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CRED defines a disaster as a "situation or event, which overwhelms local capacity, necessitating a request to national or international level for external assistance (definition considered in EM-DAT); an unforeseen and often sudden event that causes great damage, destruction and human suffering". For a disaster to be entered into the database at least one of the following criteria must be fulfilled:
* 10 or more people reported killed
* 100 people reported affected
* Declaration of a state of emergency
* Call for international assistance
* Hydro-meteorological disasters: including floods and wave surges, storms, droughts and related disasters (extreme temperatures and forest/scrub fires), and landslides & avalanches;
* Geophysical disasters: divided into earthquakes & tsunamis and volcanic eruptions;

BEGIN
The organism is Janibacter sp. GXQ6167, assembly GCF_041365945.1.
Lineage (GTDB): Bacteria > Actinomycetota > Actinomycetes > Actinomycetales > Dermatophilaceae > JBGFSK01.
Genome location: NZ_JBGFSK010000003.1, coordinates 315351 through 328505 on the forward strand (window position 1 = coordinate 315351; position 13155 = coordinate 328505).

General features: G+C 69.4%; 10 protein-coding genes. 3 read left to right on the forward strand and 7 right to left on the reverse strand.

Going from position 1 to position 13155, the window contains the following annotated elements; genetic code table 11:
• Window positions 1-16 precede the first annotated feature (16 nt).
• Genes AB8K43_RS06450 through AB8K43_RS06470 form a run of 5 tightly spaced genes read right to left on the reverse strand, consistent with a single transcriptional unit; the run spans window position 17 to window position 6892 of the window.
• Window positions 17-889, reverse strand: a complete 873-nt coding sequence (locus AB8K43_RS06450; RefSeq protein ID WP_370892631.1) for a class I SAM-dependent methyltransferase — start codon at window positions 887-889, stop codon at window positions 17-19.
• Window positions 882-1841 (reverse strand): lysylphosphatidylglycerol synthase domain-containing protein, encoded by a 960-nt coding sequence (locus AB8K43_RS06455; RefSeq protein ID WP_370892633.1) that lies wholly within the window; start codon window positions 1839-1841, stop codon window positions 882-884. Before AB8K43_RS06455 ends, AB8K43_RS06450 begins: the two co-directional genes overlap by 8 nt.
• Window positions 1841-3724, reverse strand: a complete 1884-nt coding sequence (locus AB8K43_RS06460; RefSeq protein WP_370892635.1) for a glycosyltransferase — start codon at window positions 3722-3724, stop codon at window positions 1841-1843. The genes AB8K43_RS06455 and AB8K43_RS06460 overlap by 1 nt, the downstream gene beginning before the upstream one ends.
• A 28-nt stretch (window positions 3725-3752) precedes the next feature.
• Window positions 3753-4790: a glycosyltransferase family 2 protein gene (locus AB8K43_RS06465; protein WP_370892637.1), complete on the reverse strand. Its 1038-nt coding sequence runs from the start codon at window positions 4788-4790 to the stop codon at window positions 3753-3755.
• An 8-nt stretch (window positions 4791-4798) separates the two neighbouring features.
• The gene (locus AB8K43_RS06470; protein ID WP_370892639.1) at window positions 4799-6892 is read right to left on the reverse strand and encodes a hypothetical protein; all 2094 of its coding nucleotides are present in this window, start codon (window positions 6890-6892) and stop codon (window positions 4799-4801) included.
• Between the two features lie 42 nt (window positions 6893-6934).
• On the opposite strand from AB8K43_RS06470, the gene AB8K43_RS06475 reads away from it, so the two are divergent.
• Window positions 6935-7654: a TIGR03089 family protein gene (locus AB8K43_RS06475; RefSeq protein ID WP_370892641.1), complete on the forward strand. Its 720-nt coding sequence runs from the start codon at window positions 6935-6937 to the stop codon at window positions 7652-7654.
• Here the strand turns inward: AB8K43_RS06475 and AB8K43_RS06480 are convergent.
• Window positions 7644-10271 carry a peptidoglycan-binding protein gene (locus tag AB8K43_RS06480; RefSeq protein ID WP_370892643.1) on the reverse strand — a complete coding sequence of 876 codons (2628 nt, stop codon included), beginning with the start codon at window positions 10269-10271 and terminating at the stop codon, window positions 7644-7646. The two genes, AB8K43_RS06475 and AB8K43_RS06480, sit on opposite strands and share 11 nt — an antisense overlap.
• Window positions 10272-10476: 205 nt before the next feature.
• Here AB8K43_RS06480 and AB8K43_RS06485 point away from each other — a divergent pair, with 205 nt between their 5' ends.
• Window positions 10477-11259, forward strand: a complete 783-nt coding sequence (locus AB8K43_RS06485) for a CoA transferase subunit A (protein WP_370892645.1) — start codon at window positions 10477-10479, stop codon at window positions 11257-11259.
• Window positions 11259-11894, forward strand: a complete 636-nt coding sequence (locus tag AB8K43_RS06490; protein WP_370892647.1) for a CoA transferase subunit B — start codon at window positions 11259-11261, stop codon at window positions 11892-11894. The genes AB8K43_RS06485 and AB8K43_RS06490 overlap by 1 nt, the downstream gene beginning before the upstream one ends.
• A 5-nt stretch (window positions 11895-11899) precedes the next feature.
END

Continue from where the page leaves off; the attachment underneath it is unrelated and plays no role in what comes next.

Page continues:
* Biological disasters: covering epidemics and insect infestations.
"As for famines, which are neither natural nor technological disasters, they have not been considered in this analysis."
"Data can also be skewed because of the rationale behind data gathering. Reinsurance companies, for instance, systematically gather data on disaster occurrence in order to assess insurance risk, but with a priority in areas of the world where disaster insurance is widespread. Their data may therefore miss out poor disaster-affected regions where insurance is unaffordable or unavailable.
For natural disasters during the last decade, data on deaths are missing in about 10 per cent of the disasters; around 20 per cent lack information on the total number of people affected, and about 70 per cent do not cover economic damages. The figures therefore should be regarded as indicative. Relative changes and trends are more useful to look at than absolute, isolated figures."
The source of notes: